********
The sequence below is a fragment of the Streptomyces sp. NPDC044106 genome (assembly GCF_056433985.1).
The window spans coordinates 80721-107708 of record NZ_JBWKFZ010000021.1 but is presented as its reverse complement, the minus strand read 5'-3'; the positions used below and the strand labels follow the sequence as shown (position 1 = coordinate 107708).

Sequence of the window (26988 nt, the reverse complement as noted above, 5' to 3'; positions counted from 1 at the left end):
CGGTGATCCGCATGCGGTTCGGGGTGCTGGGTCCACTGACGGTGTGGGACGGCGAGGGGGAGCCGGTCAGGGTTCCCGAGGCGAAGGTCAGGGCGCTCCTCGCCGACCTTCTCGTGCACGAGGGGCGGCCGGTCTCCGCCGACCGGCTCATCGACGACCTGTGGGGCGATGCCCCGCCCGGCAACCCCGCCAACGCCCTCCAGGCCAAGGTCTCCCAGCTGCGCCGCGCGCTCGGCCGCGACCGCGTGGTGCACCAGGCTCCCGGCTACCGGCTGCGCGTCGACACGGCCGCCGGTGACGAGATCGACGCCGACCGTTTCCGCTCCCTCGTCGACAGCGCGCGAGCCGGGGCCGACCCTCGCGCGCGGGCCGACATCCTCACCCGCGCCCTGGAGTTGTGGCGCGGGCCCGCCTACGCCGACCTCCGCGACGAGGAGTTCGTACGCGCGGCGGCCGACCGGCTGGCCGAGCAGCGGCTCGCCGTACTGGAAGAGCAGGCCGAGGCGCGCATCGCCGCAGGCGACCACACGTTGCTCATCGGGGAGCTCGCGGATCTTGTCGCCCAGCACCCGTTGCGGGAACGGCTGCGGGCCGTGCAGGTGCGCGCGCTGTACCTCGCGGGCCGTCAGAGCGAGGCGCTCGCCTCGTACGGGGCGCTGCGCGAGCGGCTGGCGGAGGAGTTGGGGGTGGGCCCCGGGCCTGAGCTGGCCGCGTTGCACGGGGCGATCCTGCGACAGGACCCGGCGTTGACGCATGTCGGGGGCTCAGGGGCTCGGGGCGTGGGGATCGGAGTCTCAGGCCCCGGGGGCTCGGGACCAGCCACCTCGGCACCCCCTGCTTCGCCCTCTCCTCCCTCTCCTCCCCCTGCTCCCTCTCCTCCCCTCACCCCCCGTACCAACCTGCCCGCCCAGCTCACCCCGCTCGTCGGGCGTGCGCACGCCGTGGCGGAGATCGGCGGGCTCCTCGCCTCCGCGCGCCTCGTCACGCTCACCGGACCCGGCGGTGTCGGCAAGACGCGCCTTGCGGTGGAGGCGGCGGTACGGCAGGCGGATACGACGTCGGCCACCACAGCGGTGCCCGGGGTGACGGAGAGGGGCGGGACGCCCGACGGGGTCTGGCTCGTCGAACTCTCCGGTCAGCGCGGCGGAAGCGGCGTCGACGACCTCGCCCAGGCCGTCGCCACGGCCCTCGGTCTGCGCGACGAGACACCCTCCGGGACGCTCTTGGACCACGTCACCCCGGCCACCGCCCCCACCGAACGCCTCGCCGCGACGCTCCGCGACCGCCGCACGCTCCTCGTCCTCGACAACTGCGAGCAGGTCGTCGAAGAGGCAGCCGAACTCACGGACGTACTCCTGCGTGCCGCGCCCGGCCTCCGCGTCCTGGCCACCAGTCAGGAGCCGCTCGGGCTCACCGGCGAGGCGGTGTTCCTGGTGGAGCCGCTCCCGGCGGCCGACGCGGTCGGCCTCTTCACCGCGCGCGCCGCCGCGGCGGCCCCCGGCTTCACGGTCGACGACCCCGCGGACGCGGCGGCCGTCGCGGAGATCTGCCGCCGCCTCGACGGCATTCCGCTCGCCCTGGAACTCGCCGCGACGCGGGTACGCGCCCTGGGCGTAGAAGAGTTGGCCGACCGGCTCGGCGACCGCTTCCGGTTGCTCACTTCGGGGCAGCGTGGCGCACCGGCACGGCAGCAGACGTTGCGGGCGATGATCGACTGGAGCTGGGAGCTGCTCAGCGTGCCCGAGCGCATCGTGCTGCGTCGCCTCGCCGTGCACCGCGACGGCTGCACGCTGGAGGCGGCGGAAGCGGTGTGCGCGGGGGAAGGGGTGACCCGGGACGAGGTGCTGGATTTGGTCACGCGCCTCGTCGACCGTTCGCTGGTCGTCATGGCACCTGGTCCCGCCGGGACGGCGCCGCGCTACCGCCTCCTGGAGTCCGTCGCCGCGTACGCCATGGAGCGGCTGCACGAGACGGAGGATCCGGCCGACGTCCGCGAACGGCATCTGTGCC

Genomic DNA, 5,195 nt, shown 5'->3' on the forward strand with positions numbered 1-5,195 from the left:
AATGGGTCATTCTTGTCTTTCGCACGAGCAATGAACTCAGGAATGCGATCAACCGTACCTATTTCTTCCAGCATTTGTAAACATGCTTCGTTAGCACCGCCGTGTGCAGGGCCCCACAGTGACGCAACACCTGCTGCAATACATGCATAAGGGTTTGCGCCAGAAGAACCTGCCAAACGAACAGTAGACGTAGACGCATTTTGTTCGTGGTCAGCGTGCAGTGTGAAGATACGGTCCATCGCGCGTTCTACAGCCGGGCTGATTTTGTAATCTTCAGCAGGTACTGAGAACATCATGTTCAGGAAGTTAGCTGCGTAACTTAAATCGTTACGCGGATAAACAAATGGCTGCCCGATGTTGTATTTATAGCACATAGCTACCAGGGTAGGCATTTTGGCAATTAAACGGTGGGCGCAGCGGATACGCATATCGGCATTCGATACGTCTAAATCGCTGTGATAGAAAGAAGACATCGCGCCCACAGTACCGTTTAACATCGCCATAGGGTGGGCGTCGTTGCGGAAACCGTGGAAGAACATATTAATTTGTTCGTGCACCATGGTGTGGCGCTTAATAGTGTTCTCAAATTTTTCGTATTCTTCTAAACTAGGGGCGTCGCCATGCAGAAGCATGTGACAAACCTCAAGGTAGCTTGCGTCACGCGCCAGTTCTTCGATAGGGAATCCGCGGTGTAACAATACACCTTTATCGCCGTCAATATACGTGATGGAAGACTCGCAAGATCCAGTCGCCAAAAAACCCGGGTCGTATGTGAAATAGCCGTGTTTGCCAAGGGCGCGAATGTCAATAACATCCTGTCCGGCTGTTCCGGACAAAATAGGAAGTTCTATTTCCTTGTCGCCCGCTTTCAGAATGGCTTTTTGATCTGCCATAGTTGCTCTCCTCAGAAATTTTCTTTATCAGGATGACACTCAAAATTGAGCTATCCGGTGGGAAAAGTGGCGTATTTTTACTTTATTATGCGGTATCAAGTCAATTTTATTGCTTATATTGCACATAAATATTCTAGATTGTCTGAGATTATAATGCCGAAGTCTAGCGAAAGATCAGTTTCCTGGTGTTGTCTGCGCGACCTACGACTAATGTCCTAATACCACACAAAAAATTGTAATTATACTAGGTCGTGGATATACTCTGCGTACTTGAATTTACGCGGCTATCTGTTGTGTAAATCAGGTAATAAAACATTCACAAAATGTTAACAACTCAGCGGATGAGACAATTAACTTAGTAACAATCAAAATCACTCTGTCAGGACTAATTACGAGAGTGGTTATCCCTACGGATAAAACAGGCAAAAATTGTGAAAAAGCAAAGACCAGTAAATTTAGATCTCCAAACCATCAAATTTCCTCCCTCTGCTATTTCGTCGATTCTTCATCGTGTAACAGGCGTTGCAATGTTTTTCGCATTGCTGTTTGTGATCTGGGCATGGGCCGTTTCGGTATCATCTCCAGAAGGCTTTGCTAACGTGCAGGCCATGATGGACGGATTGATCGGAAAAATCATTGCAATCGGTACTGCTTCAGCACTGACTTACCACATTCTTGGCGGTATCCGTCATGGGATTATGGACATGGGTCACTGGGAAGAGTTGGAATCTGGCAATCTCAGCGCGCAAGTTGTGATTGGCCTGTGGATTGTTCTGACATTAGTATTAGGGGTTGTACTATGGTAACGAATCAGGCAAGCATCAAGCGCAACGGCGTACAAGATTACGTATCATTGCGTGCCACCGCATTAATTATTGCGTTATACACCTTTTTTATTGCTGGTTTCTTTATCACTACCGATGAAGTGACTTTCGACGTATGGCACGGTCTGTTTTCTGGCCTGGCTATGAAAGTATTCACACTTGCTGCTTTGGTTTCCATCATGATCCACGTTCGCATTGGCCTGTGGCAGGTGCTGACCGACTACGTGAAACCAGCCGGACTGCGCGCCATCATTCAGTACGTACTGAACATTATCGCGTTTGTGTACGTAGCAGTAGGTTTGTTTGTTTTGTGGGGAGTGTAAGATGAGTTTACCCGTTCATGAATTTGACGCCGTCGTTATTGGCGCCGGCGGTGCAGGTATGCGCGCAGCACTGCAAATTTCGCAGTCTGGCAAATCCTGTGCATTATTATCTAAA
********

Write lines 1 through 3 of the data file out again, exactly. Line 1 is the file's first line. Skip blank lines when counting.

The sequence below is a fragment of the Streptomyces sp. NPDC044106 genome (assembly GCF_056433985.1).
The window spans coordinates 80721-107708 of record NZ_JBWKFZ010000021.1 but is presented as its reverse complement, the minus strand read 5'-3'; the positions used below and the strand labels follow the sequence as shown (position 1 = coordinate 107708).

Sequence of the window (26988 nt, the reverse complement as noted above, 5' to 3'; positions counted from 1 at the left end):